The Errors of Phariseeism
Taking away from the word of God constitutes serious error, and we all shudder at the heresies of theological liberalism – going doctrinally askew is something we scrupulously avoid. However, adding to the word of God is equally wrong and equally erroneous (Rev 22:18-19), and one that we should be at pains to eschew. This seemed to be part of the reason why the Pharisees went so wrong; adding to the word of God might have started small and with good intentions, but it quickly spiralled out of control into a convoluted, hypocritical, and legalistic system.
As a slight aside it is amazing to see the righteousness and boldness of the Lord as he sits in the house of a Pharisee and confronts sin head on. Surrounded by the religious elite he does not dilute the truth, or dumb down his message. Being ‘full of grace and truth’ (Jn 1:14) he never strayed into the extremes of rage nor compromise as he addressed these men. Such is his moral perfection he said everything right and in the right way – his words were evidence of the goodness of God leading men to repentance (Rom 2:4). We are creatures prone to polarisation, but he was perfectly balanced in everything that he did. May we also follow his example and heed his warnings as he exposes the errors of Phariseeism.
Error 1 – They emphasised externals
“Ye Pharisees make clean the outside of the cup and the platter; but your inward part is full of ravening and wickedness” (v39)
It is all too easy in Christian living to appear right on the outside and look the part. We can quickly get into the routine of going through the motions, saying the right words and pleasing others, while our heart is far from God. The Pharisees thought that holiness worked from the outside – in, but the Bible makes clear that holiness starts in the heart and works its way out. David prayed “create in me a clean heart, O God; and renew a right spirit within me…then will I teach transgressors thy ways” (Ps 51:10,13). Sanctification and pure living is not achieved by externals pressing in, rather it has to be the Spirit of God transforming the heart and this working itself out in practise. It is the pure in heart that shall see God (Mt 5:8), he is not impressed with the veneer of shallow externals.
Error 2 – They majored on the minors
“Woe unto you, Pharisees! for ye tithe mint and rue and all manner of herbs, and pass over judgment and the love of God” (v42)
The Pharisee’s focused on the minutia but omitted “the weightier matters of the law” (Mt 23:23). We too can use our theological microscopes to emphasise our own preferences whereas the Bible emphasises liberty. We think the Lord is impressed with every ‘i’ dotted and ‘t’ crossed, but all the while we neglect love for the people of God and righteous living. Sometimes we can look at the spec in our brother’s eye, while there is a significant plank in our own (Mt 7:3). The Lord Jesus makes clear here that the Pharisees should have tithed their herbs, but not at the expense of love for God. If the majors are in place, then the minors will follow, it cannot be the other way around. Let us remember that “to obey is better than sacrifice, and to harken than the fat of rams” (1 Sam 15:22) and “to do justice and judgment is more acceptable to the LORD than sacrifice” (Pr 21:3).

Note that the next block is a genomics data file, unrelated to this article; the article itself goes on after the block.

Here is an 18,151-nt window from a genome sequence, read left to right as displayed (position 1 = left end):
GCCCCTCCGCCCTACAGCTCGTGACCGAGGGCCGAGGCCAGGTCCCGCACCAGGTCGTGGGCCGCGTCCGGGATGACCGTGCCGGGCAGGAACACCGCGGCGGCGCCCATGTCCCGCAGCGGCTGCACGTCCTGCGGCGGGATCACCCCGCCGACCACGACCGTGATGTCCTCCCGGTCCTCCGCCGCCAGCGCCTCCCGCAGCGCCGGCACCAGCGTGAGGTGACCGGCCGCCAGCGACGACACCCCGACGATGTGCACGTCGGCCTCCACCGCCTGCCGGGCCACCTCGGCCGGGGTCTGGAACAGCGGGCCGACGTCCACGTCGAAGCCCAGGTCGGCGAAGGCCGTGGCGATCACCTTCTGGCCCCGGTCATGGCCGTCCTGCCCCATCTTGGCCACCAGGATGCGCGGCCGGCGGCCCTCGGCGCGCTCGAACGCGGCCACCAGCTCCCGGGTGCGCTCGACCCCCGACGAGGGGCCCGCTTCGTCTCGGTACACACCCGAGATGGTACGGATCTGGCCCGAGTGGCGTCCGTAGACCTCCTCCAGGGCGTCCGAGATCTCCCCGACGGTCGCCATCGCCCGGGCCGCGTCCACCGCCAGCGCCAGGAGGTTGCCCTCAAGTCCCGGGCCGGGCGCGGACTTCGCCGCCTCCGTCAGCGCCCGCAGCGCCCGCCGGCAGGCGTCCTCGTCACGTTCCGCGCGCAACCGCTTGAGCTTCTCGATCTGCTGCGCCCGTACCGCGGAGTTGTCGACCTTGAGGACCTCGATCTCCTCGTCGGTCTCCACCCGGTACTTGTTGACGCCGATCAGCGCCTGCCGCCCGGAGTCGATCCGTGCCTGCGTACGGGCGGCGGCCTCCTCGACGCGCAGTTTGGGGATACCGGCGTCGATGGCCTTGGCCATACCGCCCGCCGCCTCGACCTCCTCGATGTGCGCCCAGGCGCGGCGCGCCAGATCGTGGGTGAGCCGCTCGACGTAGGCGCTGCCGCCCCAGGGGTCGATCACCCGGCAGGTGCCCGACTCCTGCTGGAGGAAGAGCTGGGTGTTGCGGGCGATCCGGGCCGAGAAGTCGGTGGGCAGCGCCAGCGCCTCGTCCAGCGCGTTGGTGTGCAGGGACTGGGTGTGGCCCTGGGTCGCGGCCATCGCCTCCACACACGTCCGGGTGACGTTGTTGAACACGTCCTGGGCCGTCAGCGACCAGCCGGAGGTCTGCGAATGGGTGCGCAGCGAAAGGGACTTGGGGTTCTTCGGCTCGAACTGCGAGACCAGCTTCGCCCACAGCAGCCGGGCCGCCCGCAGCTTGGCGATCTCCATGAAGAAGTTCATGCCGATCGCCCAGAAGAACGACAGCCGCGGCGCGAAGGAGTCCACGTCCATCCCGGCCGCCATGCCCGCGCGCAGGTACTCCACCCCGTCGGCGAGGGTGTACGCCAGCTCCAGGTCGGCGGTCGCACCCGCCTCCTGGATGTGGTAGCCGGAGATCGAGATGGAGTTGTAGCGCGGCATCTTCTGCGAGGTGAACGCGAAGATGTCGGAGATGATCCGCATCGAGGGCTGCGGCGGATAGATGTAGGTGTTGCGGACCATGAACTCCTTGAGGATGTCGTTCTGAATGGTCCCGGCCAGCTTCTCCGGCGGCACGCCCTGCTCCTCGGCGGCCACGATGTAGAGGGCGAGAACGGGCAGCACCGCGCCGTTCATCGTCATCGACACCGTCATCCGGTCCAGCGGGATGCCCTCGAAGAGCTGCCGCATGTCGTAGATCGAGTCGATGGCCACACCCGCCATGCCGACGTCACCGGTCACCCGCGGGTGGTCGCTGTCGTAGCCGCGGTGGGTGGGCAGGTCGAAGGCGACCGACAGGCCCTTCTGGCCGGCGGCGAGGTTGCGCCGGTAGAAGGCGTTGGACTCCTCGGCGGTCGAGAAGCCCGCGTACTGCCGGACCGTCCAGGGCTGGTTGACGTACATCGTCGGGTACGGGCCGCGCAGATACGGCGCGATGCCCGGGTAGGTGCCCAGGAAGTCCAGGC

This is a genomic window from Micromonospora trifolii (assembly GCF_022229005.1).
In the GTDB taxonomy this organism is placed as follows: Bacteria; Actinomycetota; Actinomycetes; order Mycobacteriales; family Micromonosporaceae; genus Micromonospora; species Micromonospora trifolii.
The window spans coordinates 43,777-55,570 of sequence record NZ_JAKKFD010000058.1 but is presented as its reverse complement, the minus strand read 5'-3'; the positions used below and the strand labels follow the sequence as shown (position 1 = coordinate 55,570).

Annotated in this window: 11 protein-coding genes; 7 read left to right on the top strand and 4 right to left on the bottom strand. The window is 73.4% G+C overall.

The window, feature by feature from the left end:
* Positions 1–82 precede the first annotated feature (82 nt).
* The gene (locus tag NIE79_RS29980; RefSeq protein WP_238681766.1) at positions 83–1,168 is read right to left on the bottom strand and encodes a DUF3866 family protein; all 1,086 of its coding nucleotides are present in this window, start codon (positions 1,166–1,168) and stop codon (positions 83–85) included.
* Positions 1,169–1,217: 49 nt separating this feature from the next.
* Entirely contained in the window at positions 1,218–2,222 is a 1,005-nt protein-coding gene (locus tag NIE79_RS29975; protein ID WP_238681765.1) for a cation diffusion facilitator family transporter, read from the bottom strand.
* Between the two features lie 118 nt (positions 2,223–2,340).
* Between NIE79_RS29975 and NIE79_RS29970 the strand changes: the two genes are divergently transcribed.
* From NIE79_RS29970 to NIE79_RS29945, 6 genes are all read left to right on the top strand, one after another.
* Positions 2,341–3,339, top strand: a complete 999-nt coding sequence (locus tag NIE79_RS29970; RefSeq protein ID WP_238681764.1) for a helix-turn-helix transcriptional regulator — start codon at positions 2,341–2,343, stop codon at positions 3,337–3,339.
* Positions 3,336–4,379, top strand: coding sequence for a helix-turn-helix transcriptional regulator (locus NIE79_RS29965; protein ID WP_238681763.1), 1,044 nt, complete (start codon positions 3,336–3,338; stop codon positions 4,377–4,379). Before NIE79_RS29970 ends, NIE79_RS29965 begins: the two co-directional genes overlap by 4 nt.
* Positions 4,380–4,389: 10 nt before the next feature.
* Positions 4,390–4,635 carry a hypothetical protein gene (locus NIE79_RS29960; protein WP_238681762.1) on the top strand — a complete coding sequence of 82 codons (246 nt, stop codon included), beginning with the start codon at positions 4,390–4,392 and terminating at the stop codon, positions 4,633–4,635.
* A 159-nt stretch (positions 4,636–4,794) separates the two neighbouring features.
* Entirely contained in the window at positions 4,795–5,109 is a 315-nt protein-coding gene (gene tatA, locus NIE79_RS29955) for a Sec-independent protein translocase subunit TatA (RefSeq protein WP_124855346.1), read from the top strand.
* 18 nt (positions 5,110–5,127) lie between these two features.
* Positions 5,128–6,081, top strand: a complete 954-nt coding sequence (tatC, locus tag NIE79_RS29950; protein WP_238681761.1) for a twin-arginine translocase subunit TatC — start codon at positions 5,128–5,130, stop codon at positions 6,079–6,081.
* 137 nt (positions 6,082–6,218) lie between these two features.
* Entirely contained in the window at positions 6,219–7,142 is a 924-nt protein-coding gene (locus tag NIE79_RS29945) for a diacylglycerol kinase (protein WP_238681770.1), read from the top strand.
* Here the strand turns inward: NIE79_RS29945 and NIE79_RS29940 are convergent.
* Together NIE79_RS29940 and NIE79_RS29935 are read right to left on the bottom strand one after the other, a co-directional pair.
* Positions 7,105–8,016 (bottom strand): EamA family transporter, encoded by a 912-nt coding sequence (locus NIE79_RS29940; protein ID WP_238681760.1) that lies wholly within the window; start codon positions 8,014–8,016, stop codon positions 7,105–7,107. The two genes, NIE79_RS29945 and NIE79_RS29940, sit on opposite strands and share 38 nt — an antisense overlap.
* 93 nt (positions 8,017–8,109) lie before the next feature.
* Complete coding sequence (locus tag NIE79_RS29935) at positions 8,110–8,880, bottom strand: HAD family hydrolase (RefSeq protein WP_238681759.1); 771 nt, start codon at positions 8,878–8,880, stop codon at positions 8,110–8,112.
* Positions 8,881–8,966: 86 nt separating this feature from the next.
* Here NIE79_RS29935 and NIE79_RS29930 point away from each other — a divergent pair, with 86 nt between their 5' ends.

Error 3 – Wanting man’s praise
“Woe unto you, Pharisees! for ye love the uppermost seats in the synagogues, and greetings in the markets” (v43)
Isn’t this the propensity and bias of every human heart? We seek to exalt self and glory in ‘me’. Through long prayers and public acts of ‘spirituality’ the Pharisees did everything for the approval of their peers, and to be seen by the crowd. The motivation of their heart was love for self and not God. It’s also possible for us to masquerade under the guise of spiritual work, but all the while harbour the desire of being seen by others and hear their praise. Such is the subtlety of sin, we can through hints and intimations tell others what we are doing for the Lord; we can use social media to create a spiritual persona and become like the Pharisees – doing all our works in order to be seen by men (Mt 23:5). True godliness is not achieved in the public eye, but rather in the quiet place, alone with God. The Lord Jesus told his disciples “when thou prayest, enter into thy closet, and when thou hast shut thy door, pray to thy Father which is in secret” (Mt 6:6). What we are in secret will show out in public – let us seek the approval of God alone.
Lest we think Phariseeism is a relic of the past, the Lord’s words provide a timely warning to us all; “beware … of the leaven of the Pharisees, which is hypocrisy” (Lk 12:1). We have all been guilty of hypocrisy to varying degrees and at different times; may we endeavour to live lives of complete transparency – fearing God and not men.